What initially seemed a casual joke from the man began to take uncertain turns when I noticed that they had started speaking in low voices and were making conspiratorial glances at me. I needed to act fast. I went for my bag, unzipped it, pretending to be looking for a particular item, but essentially to make them see that I was a genuine traveller. To convince them of my person and mission, I asked them about three prominent and educated men in the community, informing them that one of them, currently living in the United States, was my classmate in secondary school. That paid off. One of them, then took me by the side and demanded to know why I wanted to take the risk of going to Orlu on a Monday. Satisfied with my explanation, he advised me to exercise some patient, assuring that a vehicle would be available later in the day.
His counsel and assurance eventually worked. At about 5.20 pm, a taxi pulled up, beckoning on Owerri passengers. I told him I was stopping at Orlu, which I learnt, ordinarily attracted a fare of N400 but he insisted he was going to Owerri at N2000. I had no option, I paid him the amount.
Less than 30 minutes later, we were in Orlu Metropolis. That, I had thought, was going to be the end of my travail. But it turned out the beginning, as I did not see any meaningful soul at the usually boisterous Ishi Beach (the junction leading to the autochthonous Orlu Community).
Obviously deranged souls and urchins were the faces that confronted me. No vehicle, no tricycle, no commercial motor cyclists! It was raining. And the night was creeping in! I hit the road, with my bag on my head.
Shortly after, a young man on Okada rode past, made a reverse and offered to take me out of where he said, was a danger zone. He eventually took me home.
In the house, I suspected that my people were not sure I was not a ghost. My thoughts panned out when my brother dialed my number and discovered that I was with my phone. That convinced him I was alive. And then, the blame game on why I took the risk, began to rain.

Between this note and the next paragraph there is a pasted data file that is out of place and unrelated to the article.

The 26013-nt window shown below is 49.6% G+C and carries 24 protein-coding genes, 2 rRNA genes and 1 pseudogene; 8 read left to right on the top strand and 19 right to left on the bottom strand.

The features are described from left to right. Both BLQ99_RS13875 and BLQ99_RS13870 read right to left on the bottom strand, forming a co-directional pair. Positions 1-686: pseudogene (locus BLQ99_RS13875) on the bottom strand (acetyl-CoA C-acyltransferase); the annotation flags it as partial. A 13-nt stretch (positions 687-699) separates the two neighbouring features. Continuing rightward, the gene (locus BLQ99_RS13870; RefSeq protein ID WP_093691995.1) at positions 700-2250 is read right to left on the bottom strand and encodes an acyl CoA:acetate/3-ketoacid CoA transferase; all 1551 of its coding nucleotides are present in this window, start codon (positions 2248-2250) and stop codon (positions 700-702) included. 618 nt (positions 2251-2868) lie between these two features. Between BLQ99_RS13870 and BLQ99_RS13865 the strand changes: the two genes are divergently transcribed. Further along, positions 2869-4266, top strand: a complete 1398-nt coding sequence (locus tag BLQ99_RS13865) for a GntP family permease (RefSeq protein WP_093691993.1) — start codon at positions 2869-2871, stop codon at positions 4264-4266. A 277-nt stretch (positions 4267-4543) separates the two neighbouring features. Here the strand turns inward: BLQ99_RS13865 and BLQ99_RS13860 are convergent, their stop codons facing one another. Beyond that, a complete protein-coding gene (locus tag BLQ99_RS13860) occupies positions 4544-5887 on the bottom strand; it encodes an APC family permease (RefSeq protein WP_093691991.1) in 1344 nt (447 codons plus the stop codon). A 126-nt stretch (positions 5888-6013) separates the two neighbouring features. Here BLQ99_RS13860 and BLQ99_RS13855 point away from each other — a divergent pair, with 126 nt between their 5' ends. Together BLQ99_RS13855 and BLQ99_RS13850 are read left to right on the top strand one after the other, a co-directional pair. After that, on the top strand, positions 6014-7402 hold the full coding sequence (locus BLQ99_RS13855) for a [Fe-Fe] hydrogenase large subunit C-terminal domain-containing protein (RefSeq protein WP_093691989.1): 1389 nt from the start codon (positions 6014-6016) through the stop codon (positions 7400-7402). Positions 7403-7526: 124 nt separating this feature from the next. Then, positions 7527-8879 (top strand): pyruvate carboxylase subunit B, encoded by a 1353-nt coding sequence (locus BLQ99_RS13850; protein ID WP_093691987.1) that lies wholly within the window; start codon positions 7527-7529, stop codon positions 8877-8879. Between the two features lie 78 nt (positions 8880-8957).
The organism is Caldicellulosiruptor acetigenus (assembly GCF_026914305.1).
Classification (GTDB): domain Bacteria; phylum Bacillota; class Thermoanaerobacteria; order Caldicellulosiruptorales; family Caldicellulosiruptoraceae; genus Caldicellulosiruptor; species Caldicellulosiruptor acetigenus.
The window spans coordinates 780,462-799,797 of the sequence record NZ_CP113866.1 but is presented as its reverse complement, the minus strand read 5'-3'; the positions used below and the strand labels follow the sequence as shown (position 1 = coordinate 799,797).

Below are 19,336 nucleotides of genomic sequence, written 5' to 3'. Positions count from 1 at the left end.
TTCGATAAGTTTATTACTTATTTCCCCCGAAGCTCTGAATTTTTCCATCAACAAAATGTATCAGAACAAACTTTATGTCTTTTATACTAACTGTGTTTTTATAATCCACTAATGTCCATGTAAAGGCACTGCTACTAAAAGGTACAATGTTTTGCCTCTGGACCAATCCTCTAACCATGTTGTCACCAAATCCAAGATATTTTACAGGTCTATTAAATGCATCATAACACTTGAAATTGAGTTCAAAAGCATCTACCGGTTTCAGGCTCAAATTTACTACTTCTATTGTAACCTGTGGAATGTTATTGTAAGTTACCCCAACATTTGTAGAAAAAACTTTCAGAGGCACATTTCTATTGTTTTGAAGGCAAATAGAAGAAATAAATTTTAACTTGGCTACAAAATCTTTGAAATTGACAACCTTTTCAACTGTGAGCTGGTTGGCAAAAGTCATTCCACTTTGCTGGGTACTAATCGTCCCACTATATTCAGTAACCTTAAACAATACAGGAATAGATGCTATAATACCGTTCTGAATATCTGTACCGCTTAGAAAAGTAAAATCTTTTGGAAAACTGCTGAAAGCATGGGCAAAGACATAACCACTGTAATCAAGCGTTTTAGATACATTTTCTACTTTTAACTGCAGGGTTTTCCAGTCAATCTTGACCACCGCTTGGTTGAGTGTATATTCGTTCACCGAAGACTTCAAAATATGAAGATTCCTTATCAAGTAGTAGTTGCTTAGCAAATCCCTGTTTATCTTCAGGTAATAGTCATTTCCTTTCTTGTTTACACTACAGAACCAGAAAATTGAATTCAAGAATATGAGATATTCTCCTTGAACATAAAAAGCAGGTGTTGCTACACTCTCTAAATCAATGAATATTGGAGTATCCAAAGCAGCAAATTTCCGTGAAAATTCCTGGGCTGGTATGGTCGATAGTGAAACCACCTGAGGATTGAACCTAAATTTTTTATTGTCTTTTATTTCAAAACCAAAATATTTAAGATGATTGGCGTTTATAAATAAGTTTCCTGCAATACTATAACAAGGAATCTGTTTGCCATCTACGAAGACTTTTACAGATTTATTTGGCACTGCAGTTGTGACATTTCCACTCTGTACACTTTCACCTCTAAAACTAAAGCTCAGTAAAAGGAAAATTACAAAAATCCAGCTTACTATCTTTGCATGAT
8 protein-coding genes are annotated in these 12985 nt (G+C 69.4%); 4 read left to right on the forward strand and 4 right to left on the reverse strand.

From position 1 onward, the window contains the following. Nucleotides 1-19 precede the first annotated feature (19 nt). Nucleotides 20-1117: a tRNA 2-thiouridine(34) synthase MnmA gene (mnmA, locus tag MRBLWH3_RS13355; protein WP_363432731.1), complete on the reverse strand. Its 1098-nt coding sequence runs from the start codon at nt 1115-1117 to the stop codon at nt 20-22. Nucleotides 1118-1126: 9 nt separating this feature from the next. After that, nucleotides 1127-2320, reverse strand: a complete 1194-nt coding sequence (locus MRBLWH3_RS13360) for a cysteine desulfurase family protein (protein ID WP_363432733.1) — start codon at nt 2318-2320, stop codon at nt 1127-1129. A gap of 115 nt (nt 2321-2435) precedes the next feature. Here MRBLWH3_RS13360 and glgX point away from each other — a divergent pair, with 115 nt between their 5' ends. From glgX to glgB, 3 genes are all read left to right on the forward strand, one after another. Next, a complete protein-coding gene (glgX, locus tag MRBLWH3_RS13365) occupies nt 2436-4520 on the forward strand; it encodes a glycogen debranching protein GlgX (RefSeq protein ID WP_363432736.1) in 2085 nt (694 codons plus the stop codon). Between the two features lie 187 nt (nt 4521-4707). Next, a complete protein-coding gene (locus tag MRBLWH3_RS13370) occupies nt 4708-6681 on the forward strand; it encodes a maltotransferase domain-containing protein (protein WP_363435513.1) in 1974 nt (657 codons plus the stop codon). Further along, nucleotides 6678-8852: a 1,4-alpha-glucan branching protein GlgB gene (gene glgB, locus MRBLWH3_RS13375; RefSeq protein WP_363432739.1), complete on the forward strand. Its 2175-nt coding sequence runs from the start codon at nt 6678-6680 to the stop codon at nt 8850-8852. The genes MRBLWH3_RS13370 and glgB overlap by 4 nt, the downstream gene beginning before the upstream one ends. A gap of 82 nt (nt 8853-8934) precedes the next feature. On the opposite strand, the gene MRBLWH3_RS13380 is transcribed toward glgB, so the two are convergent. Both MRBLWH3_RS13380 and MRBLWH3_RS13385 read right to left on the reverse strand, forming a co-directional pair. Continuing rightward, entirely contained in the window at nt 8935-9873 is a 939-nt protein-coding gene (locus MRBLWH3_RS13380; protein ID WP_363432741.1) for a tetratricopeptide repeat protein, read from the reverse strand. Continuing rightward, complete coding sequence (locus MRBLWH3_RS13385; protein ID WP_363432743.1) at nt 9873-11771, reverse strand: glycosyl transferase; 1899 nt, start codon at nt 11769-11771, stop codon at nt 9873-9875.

Orlu, he confirmed, is still in huge mess. Since the #EndSARS protests when the peaceful atmosphere of the area was violated, Orlu has not been its usual self. The people currently live in fear – fear of the overzealous law enforcement officers, fear of the unknown gunmen and fear of stray bullets. Businesses have gone down completely and social life, virtually obliterated.
In the entire 12 councils in Orlu zone, particularly, Oru East, Oru West, Orsu and to some extent Orlu, Nwangele and Nkwerre, it is one sordid story of bizarre killing or another, almost on daily basis. Hitherto popular Mgbidi, Ihiala, Okporo and Banana Junctions, are currently dark spots.
That is why the question by Abugu on ‘Why only Orlu, or rather, why mostly Orlu?’ finds relevance. But the political leaders in the zone and the state, do not seem to address their minds to this important question. Neither the member representing Orlu/Orsu in the House of Representatives, Jerry Alagbaoso, nor the Senator representing the District, Rochas Okorocha, has taken strong position against the ugly situation in the area.
The state government and opposition political parties are also not helping matters. They are playing politics on it. The entire thing is mired in needless conspiracy theories that keep working against the people. The governor, Hope Uzodimma, keeps blaming the opposition for the mayhem. The opposition accuses him and his government of orchestrating the killings. Security forces accuse the Eastern Security network (ESN) of masquerading as the unknown gunmen causing the confusion. The Indigenous Peoples of Biafra (IPOB), says it is not ESN that is behind the bloodbath but the security agencies, particularly the Department of State Services (DSS).
Nobody really wants to assume responsibility. Nobody really wants to assert authority. And Orlu continues to bleed!
— Duru is the Editor of TheNiche Newspaper